C Cycle – 31st Sunday in Ordinary Time 16

to Paul tells us that we must set aside childish thinking and become mature in Christ Jesus. Yet I must admit how much I love to listen to kids when they speak of God because they are so open and accepting of who God is and how much God loves them. I also have learned over the years that as we grow older our concept of God changes in a way that has us bringing God down to a level we can comprehend. The Book of Wisdom today tells us that before God the entirety of the universe is but a grain of sand. 

We cannot even begin to conceptually visualize the size of the universe. What we do know of it and our little corner (the Milky Way galaxy) of the universe is that it is so immense it would take us 50,000 light years to traverse our galaxy and it alone contains 200 billion stars.  

I love the way the scriptures capture the creative power and the grandeur of God.  Through the words inspired by the Holy Spirit we can begin to visualize how insignificant in size and power we are when compared to the God who created us.  Try to imagine this, “by the breath of God all heavenly host came into being” (Ps. 33:6). Then imagine us in comparison to the universe and you will begin to understand the enormity and power of our God.

That God to whom the entire universe is the size of a grain of sand invites you and I to call him “daddy.” This all powerful God who created all things by speaking a word and by breathing out the stars invites you and I to sit and dine with him (Rev. 3:20).  We fail to understand how far God will go to have us leap into his arms so he can love us into wholeness. Yet our hearts yearn for God to hold us as he did the prodigal son but we stand aloof because we have sinned over and over again.  Why do we hesitate to run to God when we have heard the heart of the message from the Book of Wisdom over and over again in the scriptures? 

God is speaking to you and I in these readings today.  They are telling us how God’s mercy is greater than all our sins combined.  God tells us again how “he has mercy on all because God loves all things that he created and he loathes nothing that he has made” (Wis. 11:22). 

We have heard this same message of mercy in the New Testament over and over again.  Why is it necessary for us to be reminded how God’s mercy is greater than any sin we have or will commit. Perhaps the problem we have accepting mercy from God has more to do with our failure to understand God. All too often we bring God down to our way of thinking and we know our reluctance to forgive.  We like the onlookers in the gospel judge others by a religious standard that is set according to our concept of holiness instead of by God’s standard which overlooks our failings.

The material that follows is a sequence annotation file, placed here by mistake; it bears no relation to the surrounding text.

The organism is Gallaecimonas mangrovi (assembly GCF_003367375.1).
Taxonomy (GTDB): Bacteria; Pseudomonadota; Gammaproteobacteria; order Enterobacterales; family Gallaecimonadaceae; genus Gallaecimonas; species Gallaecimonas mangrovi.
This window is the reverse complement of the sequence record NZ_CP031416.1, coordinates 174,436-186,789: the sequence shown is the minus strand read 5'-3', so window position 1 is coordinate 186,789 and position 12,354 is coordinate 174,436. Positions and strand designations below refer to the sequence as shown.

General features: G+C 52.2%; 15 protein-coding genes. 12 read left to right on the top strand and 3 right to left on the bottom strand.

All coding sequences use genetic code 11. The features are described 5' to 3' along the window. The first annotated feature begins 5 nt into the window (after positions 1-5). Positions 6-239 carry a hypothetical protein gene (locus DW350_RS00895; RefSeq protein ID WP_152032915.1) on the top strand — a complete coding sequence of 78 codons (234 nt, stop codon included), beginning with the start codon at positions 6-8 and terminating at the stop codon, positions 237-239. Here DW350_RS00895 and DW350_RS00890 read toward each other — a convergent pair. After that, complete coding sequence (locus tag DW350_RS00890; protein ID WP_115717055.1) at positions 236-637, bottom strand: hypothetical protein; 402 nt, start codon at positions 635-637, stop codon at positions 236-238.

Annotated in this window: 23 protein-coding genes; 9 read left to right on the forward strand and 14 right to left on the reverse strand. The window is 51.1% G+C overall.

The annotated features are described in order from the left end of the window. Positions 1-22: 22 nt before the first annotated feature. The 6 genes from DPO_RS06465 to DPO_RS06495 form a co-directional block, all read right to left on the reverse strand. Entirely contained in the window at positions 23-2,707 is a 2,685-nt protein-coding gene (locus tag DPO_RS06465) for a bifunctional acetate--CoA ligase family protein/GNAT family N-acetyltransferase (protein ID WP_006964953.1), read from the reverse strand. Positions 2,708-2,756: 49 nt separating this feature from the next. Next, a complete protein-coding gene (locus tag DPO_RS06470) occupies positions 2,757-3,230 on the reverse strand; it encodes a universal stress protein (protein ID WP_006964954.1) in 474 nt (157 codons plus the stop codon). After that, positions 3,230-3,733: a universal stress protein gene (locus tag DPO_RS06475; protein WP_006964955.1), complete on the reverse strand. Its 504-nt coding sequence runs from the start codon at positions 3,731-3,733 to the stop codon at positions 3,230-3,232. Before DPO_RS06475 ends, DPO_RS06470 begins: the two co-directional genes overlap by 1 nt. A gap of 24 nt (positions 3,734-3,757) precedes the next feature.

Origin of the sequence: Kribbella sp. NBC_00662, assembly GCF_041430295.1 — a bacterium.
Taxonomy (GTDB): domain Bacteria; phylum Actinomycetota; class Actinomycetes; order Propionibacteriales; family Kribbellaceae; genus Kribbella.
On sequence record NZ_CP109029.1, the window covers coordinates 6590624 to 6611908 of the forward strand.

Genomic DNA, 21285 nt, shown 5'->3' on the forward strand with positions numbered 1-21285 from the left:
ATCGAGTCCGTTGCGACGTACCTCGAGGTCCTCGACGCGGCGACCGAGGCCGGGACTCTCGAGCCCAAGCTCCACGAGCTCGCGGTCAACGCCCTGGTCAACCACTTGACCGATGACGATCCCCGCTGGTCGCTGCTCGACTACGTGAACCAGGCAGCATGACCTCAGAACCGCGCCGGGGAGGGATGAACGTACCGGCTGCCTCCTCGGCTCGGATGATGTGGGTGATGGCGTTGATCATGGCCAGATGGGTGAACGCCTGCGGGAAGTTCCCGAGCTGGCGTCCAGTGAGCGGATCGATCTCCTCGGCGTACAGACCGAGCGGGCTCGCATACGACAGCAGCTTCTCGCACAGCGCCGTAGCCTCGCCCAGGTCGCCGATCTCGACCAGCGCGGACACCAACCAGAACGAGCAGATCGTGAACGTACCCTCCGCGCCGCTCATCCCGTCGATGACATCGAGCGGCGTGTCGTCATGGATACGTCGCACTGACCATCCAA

That message is at the heart of these readings today.  In the Book of Wisdom we see a God whose immense power and greatness loathes nothing he has made and lavishes mercy on all. In the gospel, Zacchaeus is the embodiment of all the sin and failings of humanity. 

He is the Chief Tax Collector and as such had to pledge his loyalty to Caesar and the gods of Caesar.  His problem was that he was a Jew before he became a tax collector and by his efficiency he rose to the ranks of the chief collector. By his pledging loyalty to Caesar and the gods of Caesar he violated the first commandment given to the Jews  “not to worship any other god.”  Why would he do that – he did it because he desired position and power so he embraced the gods of Caesar. The role of the tax collector was to ensure the Jews paid the tax to Caesar and any amount over the required sum was the commission earned by the tax collector. 

Zacchaeus became wealthy by his ability to collect more than the required tax.  He was despised as a Jew for his allegiance to Caesar, his rejection of the God of Abraham and for his oppression of his brother Jews.   Did any of that matter to Jesus?  Of all the people in Jericho that day why did Jesus elect to dine at the home of this despised man? 

Many will hear this gospel today and will forget it before they go home.  This set of readings today challenge us to look into our own hearts. God knows how fond we are of looking at our religious righteousness and at the failings of others to live up to the standard we think God desires.

God wants us to begin to see that there is only one way to the Fathers embrace and that is through Jesus Christ.  I will tell you from experience it is easier to read the office, recite prayers from a meditation guide or sit in adoration than it is to dine with Jesus.  Dining with Jesus requires us to open our lives to his gaze, to his questions and to his complete scrutiny of our lives.  Dining with Jesus requires something of us that we hold back and that is our honesty about the place where we dwell.  My house is not in very good order so I would rather gaze on Jesus as he passes by but to have him dine with me is a challenge to change my way of living. 

Yet that is exactly what God is telling us today – he knows our way of living and he has already moved beyond that to embrace us – can we move beyond it and accept the mercy offered us and allow his mercy to change how we live.

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